"Prior to publication the author provided a great deal of evidence to support her story: photographs; letters; parts of Peggy's life story in another published book; Peggy's story had been supported by one of her former professors; Peggy even introduced the agent to people who misrepresented themselves as her foster siblings," wrote Marilyn Ducksworth, a Riverhead spokesperson, in an e-mail to ABC NEWS.
Ducksworth also said that Seltzer had promised to tell the truth in a signed publishing agreement.
Seltzer's editor, Sarah McGrath, told the Times that the author's story had been consistent over three years of their working together.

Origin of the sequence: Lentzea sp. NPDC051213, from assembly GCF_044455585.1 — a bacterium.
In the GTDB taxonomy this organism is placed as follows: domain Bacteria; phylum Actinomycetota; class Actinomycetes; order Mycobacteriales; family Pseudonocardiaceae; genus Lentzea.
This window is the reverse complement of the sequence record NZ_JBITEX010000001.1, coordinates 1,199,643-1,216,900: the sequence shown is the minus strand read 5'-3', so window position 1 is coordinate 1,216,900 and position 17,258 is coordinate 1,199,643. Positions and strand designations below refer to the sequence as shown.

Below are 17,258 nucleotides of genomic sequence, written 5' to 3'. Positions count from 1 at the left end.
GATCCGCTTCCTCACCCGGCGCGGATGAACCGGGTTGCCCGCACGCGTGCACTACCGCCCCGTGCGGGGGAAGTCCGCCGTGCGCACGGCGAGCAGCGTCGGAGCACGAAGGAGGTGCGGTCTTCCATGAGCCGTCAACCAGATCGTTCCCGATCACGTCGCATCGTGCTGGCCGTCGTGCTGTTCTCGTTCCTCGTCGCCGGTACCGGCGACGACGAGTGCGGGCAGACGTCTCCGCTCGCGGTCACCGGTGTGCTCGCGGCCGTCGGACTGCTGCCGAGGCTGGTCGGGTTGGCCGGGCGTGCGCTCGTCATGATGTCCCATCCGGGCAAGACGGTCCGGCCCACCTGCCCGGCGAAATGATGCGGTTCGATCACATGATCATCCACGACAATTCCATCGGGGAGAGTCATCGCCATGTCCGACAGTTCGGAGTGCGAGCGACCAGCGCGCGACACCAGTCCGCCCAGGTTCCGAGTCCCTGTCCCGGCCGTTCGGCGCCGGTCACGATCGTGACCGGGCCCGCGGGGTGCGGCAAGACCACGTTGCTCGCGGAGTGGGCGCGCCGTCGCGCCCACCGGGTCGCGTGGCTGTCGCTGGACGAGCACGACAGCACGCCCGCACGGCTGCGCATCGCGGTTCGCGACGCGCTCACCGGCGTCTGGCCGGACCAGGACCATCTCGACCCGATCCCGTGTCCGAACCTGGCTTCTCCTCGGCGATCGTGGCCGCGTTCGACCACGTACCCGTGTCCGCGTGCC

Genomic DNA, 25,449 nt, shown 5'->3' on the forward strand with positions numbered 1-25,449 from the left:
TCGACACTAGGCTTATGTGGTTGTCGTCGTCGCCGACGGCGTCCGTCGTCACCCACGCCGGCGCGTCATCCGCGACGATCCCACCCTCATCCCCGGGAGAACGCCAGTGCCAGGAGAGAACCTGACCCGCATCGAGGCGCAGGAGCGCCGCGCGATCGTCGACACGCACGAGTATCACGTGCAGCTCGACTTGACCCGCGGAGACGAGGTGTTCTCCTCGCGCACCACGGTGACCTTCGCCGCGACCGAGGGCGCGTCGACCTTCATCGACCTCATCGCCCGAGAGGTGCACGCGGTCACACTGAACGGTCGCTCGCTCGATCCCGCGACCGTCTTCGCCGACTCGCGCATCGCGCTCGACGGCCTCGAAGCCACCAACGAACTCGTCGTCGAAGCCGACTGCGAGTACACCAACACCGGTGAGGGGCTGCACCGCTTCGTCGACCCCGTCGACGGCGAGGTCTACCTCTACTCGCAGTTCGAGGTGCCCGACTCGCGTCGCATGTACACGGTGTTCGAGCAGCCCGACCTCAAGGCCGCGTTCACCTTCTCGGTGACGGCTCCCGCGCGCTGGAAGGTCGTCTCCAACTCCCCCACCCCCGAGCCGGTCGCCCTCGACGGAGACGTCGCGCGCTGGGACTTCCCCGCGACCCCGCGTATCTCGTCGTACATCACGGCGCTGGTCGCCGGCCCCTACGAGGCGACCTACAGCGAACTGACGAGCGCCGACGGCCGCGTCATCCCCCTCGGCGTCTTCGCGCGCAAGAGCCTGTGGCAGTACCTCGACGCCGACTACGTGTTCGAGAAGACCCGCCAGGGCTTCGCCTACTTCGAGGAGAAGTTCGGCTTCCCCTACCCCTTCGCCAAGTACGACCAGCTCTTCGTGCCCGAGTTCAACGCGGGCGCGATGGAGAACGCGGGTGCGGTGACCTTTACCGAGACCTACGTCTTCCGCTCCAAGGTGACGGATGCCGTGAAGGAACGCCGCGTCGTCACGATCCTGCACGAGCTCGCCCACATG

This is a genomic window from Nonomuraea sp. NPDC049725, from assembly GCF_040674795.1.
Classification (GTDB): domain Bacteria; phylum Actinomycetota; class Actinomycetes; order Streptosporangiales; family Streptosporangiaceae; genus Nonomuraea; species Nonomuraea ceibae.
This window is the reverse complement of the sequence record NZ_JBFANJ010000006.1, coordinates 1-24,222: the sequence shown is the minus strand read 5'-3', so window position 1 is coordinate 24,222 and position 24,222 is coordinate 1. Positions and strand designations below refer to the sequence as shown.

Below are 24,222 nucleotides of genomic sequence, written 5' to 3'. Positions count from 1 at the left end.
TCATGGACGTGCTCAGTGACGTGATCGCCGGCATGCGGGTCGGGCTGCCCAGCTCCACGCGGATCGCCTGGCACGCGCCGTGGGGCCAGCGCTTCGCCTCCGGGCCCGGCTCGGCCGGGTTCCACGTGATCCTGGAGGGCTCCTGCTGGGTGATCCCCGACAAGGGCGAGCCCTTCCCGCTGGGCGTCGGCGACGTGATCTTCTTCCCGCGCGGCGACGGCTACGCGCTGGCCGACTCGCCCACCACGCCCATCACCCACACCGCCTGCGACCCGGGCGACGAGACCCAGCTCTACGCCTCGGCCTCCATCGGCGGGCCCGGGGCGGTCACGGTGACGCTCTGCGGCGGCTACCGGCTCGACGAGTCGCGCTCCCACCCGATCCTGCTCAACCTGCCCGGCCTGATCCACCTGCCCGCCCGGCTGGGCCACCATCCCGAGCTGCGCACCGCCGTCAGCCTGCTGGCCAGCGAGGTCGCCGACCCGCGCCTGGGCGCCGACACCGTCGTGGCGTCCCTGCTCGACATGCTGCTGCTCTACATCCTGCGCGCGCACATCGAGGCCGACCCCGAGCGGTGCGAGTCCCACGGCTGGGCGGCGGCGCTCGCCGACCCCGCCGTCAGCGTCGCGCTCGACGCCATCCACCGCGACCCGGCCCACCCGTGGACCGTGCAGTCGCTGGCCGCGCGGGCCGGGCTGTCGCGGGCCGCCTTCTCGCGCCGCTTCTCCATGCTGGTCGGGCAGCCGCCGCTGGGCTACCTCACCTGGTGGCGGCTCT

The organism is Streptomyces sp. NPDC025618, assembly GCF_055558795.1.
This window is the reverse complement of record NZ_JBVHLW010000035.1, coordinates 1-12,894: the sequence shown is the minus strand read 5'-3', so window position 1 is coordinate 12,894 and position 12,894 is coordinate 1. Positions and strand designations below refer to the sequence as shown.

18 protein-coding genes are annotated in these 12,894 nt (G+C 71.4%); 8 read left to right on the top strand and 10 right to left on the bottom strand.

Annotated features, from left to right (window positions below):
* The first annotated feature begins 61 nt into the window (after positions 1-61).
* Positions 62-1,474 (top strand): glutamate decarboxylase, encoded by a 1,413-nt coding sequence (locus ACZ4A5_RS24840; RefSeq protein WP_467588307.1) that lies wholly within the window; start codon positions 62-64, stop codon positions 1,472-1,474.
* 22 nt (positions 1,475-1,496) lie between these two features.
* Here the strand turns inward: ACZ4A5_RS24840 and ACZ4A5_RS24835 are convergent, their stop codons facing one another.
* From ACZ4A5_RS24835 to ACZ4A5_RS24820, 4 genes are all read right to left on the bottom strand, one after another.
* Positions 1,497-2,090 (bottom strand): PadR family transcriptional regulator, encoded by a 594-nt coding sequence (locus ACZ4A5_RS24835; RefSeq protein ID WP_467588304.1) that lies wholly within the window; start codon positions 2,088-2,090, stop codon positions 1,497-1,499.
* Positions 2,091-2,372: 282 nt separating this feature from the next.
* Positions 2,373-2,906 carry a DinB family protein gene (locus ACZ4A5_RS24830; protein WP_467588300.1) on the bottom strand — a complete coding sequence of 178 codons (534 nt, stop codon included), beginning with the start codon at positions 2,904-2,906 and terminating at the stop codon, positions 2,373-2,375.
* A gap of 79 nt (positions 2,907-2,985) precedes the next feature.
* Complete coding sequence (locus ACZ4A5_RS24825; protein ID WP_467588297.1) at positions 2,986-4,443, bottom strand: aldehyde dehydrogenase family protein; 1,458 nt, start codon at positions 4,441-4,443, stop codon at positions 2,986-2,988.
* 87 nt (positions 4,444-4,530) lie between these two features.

"I've been talking to her on the phone and getting e-mails from her for three years, and her story never has changed," McGrath told the paper. "All the details have been the same. There never have been any cracks."
Calls made to Seltzer's home by ABC News were not returned.
Last week, the Holocaust memoir "Misha: A Memoir of the Holocaust Years" by Misha Defonseca was revealed to be a fake. Published in 1997 and translated into 18 languages, "Misha" describes a Belgian Jewish girl's trek across Europe to find her parents. Along the way, she takes shelter among packs of friendly wolves. Faced with documentary evidence, Defonseca's lawyer admitted the woman was not even Jewish and had spent the war in Brussels.
Two years ago, James Frey, author of the best-seller "A Million Little Pieces," was forced to come clean on the Oprah Winfrey Show, admitting that he had fabricated and exaggerated details about his drug use and rehabilitation.